Frank Ostaseski is a Buddhist teacher and a leader in the field of end-of-life care. The five invitations are Frank’s attempt to honor the lessons he has learned sitting bedside with so many dying patients.
These invitations are mutually supportive principles, permeated with love. They are equally relevant guides to living a life of integrity. They can be applied just as aptly to people dealing with all sorts of transitions and crises—from a move to a new city, to the forming or releasing of an intimate relationship, to getting used to living without your children at home. Here’s a big picture of the five invitations:
- Don’t wait.
- Welcome everything, push away nothing.
- Bring your whole self to the experience.
- Find a place of rest in the middle of things.
- Cultivate the ‘don’t know’ mind.
Invitation #1 Don’t Wait
The Doorway to Possibility
Our lives are not solid and fixed. Knowing this intimately is how we prepare for death, for loss of any kind, and how we come to fully embrace constant change. We are not just our past; we are becoming. We can release grudges. We can forgive. We can free ourselves of resentment and regret before we die.
Don’t wait. Everything we need is right in front of us. Impermanence is the doorway to possibility. Embracing it is where true freedom lies.
Luckily, we don’t have to wait until we are sick or dying to embrace our own impermanence. Any major life-changing event provides us with this opportunity.
Invitation #2 Welcome Everything, Push Away Nothing
Accepting life as is means that we make peace with things as they are rather than trying to force them to be the way we want them to be (and getting frustrated that we can’t). Instead of spinning a story that we then try to live into, we open to a way things are and accept that we are completely human.
If you are alive, you will experience pain. Everyone has a different pain threshold, and yet we all experience it throughout our lives. There is pain, from which there is no escaping. And then there is suffering, which we can do something about. Many times, we have no control over the stimulus that causes us pain. But we can shift our relationship to the thoughts about and emotional reactions to the pain, which frequently intensify our suffering
Invitation #3 Bring Your Whole Self to the Experience
To be whole, we need to include, accept, and connect all parts of ourselves. We need acceptance of our conflicting qualities and the seeming incongruity of our inner and outer worlds.
Wholeness does not mean perfection. It means no part left out.
With acceptance, what emerges is a deep trust in what is. We release ourselves completely from the comparison, assessment, and rejection of the inner critic. We stop blaming ourselves for having desires and wants, and instead accept these desires as a flavor of love, one that expresses our hearts’ deepest longing for what is true and real.
Invitation #4 Find a Place of Rest in the Middle of Things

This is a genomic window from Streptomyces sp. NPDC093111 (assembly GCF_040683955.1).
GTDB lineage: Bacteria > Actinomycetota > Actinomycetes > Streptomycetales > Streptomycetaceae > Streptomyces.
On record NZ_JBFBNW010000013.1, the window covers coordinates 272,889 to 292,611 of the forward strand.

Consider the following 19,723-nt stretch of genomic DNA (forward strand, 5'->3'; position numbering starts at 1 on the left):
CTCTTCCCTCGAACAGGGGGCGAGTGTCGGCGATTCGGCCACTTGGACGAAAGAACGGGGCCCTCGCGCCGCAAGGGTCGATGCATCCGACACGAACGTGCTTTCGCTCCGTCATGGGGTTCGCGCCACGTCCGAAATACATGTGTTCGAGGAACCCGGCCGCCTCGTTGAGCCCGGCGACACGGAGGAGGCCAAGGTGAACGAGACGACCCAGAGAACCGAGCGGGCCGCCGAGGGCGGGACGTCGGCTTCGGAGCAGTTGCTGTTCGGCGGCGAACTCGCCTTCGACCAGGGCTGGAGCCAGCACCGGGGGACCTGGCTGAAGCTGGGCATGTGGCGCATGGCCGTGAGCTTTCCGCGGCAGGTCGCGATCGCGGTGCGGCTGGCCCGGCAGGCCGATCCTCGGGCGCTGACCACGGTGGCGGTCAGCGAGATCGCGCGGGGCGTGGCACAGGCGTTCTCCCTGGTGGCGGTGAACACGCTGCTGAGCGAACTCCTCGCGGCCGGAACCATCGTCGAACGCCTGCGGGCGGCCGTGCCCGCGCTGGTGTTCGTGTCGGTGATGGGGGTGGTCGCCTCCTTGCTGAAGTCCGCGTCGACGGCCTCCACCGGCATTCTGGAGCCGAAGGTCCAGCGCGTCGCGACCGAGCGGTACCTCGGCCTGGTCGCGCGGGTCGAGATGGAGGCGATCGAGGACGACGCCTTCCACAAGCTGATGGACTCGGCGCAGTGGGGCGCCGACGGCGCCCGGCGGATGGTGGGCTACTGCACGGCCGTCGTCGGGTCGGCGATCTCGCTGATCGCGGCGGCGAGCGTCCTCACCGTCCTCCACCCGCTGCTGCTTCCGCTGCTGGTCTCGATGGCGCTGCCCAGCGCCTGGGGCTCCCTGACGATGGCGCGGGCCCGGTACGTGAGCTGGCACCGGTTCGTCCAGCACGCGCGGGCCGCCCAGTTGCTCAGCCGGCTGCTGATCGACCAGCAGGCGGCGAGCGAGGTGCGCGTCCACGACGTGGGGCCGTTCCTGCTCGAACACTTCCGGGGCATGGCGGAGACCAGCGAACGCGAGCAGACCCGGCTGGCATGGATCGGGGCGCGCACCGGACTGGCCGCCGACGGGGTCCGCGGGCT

We often think of rest as something that will come to us when everything else in our lives is complete: at the end of the day, when we take a bath; once we go on holiday or get through all our to-do lists. We imagine that we can only find rest by changing our circumstances.
Finding a place of rest isn’t about adding another task to your already too-long to-do list. Nor does it mean napping more during your workday (though this may prove helpful).
Rest is a choice—a choice to be alert, to bring your attention to this moment.
Multitasking is a myth that only serves to seize our attention and exhaust us. At the end of the day, it is neither enjoyable nor productive. Let’s face it: none of us have that superpower; we can only live in one moment at a time.
Resting in this open awareness, we release ourselves from the habits of managing our circumstances and striving for control as ways to avoid pain and gain pleasure. We have more space, more freedom from reactivity. We are not denying, justifying, or rationalizing; we are allowing.
Invitation #5 Cultivate Don’t Know Mind
Ignorance is usually thought of as the absence of information, being unaware. But it’s more than just “not knowing.” It means that we know something, but it is the wrong thing. Ignorance is misperception. The ‘don’t know’ mind represents something else entirely. It is beyond knowing and not knowing. As Zen master Suzuki Roshi famously said,
“In the beginner’s mind there are many possibilities, but in the expert’s there are few.”
The ‘don’t know’ mind is not limited by agendas, roles, and expectations. It is free to discover. When we are filled with knowing, when our minds are made up, it narrows our vision, obscures our ability to see the whole picture, and limits our capacity to act. The wise person is both compassionate and humble and knows that she does not know.
This moment right here before us, this problem we are tackling, this person who is dying, this task we are completing, this relationship we are building, this pain and beauty we are facing—we have never experienced it before. When we enter a situation with the ‘don’t know’ mind, we have a pure willingness to do so, without attachment to a particular view or outcome. We don’t throw our knowledge away but we let go of fixed ideas. We let go of control. Don’t know mind is an invitation to enter life with fresh eyes, to empty our minds and open our hearts.